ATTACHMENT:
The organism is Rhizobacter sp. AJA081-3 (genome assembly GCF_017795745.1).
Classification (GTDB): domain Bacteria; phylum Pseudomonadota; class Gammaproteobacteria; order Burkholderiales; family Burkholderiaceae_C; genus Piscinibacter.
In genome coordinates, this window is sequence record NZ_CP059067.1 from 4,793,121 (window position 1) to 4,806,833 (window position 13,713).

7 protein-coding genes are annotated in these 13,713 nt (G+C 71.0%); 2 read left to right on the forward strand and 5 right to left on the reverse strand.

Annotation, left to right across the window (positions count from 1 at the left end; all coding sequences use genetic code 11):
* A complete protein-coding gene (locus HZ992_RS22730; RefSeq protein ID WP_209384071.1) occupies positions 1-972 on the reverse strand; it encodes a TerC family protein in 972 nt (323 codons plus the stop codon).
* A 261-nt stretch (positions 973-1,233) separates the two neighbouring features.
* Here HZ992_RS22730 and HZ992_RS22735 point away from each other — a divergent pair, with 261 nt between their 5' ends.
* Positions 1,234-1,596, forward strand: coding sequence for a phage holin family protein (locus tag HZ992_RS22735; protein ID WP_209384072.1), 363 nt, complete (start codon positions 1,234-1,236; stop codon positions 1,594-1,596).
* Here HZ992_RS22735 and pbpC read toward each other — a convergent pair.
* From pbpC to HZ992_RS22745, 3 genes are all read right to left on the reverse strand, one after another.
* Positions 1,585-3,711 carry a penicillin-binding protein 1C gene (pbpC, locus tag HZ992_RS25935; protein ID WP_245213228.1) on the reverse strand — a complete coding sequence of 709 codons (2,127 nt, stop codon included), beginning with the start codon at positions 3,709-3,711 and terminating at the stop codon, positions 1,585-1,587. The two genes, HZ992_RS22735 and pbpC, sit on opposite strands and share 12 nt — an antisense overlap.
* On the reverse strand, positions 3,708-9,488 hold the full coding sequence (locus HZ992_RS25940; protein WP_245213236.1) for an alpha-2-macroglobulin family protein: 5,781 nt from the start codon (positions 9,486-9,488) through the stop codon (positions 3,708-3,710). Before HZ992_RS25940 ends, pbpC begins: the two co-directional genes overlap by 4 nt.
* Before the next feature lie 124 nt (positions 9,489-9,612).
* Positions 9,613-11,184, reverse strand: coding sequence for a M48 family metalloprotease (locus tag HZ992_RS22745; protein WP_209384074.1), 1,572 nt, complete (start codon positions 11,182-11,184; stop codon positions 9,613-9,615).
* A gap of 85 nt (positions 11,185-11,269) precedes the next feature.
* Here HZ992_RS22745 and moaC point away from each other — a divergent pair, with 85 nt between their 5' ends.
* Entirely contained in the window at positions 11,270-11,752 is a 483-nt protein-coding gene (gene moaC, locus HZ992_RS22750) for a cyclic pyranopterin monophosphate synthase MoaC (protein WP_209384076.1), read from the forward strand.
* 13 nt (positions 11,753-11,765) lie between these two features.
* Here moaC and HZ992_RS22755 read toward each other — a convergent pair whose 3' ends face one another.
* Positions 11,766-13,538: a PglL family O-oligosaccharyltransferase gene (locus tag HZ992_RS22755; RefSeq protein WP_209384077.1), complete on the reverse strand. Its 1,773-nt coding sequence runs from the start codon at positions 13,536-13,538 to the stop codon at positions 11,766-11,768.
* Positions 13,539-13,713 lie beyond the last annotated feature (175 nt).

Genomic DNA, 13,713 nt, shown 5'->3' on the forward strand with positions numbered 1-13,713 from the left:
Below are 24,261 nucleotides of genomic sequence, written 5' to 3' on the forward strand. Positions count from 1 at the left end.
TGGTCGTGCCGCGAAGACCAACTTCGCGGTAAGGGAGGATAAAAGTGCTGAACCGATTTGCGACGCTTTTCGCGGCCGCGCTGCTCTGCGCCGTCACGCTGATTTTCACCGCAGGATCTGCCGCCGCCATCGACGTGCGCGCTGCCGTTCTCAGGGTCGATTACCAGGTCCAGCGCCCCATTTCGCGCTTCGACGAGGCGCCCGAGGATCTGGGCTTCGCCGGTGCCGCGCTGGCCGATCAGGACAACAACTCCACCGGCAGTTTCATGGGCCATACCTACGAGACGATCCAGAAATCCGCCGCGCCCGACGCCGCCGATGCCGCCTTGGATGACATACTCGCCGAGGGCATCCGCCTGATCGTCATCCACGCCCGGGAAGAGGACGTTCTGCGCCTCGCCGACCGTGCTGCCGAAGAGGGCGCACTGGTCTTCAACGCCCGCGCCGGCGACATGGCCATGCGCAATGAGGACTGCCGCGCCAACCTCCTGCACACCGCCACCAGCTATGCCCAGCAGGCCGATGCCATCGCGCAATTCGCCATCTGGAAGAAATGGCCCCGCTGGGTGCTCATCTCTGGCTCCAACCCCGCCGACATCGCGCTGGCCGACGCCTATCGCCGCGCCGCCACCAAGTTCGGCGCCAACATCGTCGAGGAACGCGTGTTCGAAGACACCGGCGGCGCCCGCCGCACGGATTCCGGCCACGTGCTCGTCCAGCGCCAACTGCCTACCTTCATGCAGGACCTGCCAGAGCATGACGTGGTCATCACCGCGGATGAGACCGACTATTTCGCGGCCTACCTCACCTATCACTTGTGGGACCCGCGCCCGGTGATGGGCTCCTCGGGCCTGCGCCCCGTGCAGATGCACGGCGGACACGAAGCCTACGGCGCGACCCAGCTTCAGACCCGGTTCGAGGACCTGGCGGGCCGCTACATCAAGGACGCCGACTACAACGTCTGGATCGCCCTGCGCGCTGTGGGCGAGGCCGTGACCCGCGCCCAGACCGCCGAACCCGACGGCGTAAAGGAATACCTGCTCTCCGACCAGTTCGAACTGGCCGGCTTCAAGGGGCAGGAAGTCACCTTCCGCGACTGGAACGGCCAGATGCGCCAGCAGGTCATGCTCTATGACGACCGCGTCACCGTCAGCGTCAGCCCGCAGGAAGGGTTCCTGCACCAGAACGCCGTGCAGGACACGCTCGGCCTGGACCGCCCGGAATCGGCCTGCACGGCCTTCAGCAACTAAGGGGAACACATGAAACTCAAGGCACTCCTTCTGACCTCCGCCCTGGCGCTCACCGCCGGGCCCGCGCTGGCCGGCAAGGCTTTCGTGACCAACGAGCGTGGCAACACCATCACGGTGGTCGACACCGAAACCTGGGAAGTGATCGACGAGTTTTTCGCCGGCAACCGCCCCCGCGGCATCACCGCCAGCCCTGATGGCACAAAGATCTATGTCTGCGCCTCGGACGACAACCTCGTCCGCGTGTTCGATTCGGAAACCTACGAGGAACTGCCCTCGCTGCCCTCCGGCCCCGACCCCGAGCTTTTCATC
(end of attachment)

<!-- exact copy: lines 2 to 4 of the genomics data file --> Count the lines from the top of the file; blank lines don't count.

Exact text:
Classification (GTDB): domain Bacteria; phylum Pseudomonadota; class Gammaproteobacteria; order Burkholderiales; family Burkholderiaceae_C; genus Piscinibacter.
In genome coordinates, this window is sequence record NZ_CP059067.1 from 4,793,121 (window position 1) to 4,806,833 (window position 13,713).

7 protein-coding genes are annotated in these 13,713 nt (G+C 71.0%); 2 read left to right on the forward strand and 5 right to left on the reverse strand.